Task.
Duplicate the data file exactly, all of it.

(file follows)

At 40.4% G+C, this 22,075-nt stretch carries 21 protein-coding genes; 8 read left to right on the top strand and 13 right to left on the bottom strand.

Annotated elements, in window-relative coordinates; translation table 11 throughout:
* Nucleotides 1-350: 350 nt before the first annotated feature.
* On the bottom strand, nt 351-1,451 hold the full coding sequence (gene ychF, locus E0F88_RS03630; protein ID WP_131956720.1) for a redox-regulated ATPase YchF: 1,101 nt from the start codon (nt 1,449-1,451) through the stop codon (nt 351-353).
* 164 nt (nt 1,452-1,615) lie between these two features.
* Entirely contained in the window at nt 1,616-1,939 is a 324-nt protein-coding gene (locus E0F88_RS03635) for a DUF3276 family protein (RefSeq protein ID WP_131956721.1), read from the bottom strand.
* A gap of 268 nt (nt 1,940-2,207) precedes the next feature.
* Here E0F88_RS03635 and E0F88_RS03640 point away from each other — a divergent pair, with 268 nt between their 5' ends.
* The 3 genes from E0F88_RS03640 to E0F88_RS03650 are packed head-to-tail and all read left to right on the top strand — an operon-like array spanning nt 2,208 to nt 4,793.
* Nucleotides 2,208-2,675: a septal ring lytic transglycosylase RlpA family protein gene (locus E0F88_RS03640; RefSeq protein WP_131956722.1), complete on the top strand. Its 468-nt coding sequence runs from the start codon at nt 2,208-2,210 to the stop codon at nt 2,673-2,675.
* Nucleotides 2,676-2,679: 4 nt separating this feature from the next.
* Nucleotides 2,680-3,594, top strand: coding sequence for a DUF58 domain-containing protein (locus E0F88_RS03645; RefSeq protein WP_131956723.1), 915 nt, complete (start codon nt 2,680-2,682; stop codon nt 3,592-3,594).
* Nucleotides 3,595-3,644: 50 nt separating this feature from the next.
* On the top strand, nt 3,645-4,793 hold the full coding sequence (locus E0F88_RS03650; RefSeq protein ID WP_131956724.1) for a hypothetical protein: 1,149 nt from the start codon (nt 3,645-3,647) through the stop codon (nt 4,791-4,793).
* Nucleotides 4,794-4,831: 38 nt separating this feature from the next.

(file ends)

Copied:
At 40.4% G+C, this 22,075-nt stretch carries 21 protein-coding genes; 8 read left to right on the top strand and 13 right to left on the bottom strand.

Annotated elements, in window-relative coordinates; translation table 11 throughout:
* Nucleotides 1-350: 350 nt before the first annotated feature.
* On the bottom strand, nt 351-1,451 hold the full coding sequence (gene ychF, locus E0F88_RS03630; protein ID WP_131956720.1) for a redox-regulated ATPase YchF: 1,101 nt from the start codon (nt 1,449-1,451) through the stop codon (nt 351-353).
* 164 nt (nt 1,452-1,615) lie between these two features.
* Entirely contained in the window at nt 1,616-1,939 is a 324-nt protein-coding gene (locus E0F88_RS03635) for a DUF3276 family protein (RefSeq protein ID WP_131956721.1), read from the bottom strand.
* A gap of 268 nt (nt 1,940-2,207) precedes the next feature.
* Here E0F88_RS03635 and E0F88_RS03640 point away from each other — a divergent pair, with 268 nt between their 5' ends.
* The 3 genes from E0F88_RS03640 to E0F88_RS03650 are packed head-to-tail and all read left to right on the top strand — an operon-like array spanning nt 2,208 to nt 4,793.
* Nucleotides 2,208-2,675: a septal ring lytic transglycosylase RlpA family protein gene (locus E0F88_RS03640; RefSeq protein WP_131956722.1), complete on the top strand. Its 468-nt coding sequence runs from the start codon at nt 2,208-2,210 to the stop codon at nt 2,673-2,675.
* Nucleotides 2,676-2,679: 4 nt separating this feature from the next.
* Nucleotides 2,680-3,594, top strand: coding sequence for a DUF58 domain-containing protein (locus E0F88_RS03645; RefSeq protein WP_131956723.1), 915 nt, complete (start codon nt 2,680-2,682; stop codon nt 3,592-3,594).
* Nucleotides 3,595-3,644: 50 nt separating this feature from the next.
* On the top strand, nt 3,645-4,793 hold the full coding sequence (locus E0F88_RS03650; RefSeq protein ID WP_131956724.1) for a hypothetical protein: 1,149 nt from the start codon (nt 3,645-3,647) through the stop codon (nt 4,791-4,793).
* Nucleotides 4,794-4,831: 38 nt separating this feature from the next.